Selective breeding has produced a dazzling array of platys. This, coupled with their low cost and easy-going demeanor, has made them common aquarium fish. However, you need to take care when selecting their tank mates.
Platys are considered community fish. This means they generally get along with most aquarium fish, so long as the other fish don't trouble them. However, platys are on the more aggressive end of the community fish spectrum. In particular, platys may nip at the fins of long-finned aquarium fish. However, they could have a hard time standing up to more brutal tank mates. In general, you have to worry more about other fish picking on platys than vice versa.
The phrase "semi-aggressive" can refer to a few different kinds of fish. Sometimes, the phrase is used to describe fish that might eat smaller fish, but are otherwise mild-mannered. Research the specific species you want to keep. Platys usually only grow to about 2 inches in length, so a medium to large fish might prey on them. Make sure the fish in question does not get large enough to make a snack of platys.
Some semi-aggressive fish get this label from a territorial disposition. With such a tank mate, platys will never be the aggressor. However, many territorial fish will stake out an area on the bottom of an aquarium. If a fish is not ridiculously territorial, it might not mind platys, which tend to school in the middle to upper levels of an aquarium. So this type of semi-aggressive fish can likely share a tank with platys without incident.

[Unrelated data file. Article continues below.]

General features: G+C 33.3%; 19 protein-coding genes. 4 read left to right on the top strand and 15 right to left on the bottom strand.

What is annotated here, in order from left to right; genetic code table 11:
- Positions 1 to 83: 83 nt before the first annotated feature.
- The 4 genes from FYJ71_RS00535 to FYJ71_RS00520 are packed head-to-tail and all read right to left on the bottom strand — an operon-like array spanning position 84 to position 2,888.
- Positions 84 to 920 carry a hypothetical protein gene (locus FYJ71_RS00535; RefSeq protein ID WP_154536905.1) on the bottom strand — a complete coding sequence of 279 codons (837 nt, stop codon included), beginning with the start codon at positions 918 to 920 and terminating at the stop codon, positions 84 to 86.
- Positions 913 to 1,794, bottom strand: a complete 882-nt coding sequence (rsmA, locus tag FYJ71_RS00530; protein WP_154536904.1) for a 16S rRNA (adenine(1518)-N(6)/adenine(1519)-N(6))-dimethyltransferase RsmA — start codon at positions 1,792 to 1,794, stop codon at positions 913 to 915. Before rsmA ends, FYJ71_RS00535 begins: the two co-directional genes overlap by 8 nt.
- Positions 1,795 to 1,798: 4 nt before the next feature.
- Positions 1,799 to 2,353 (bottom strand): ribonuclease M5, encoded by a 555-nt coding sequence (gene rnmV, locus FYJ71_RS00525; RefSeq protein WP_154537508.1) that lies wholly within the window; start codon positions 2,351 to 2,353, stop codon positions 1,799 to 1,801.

Platys are closely related to swordtails. Swordtails are almost physically identical to platys, except the males have an extension on the base of their tail fins. However, swordtails have a somewhat more aggressive demeanor than their platy relatives, making them better suited for holding their own against semi-aggressive aquarium fish. So, if you're planning a tank with semi-aggressive fish, a group of swordtails might make a better choice.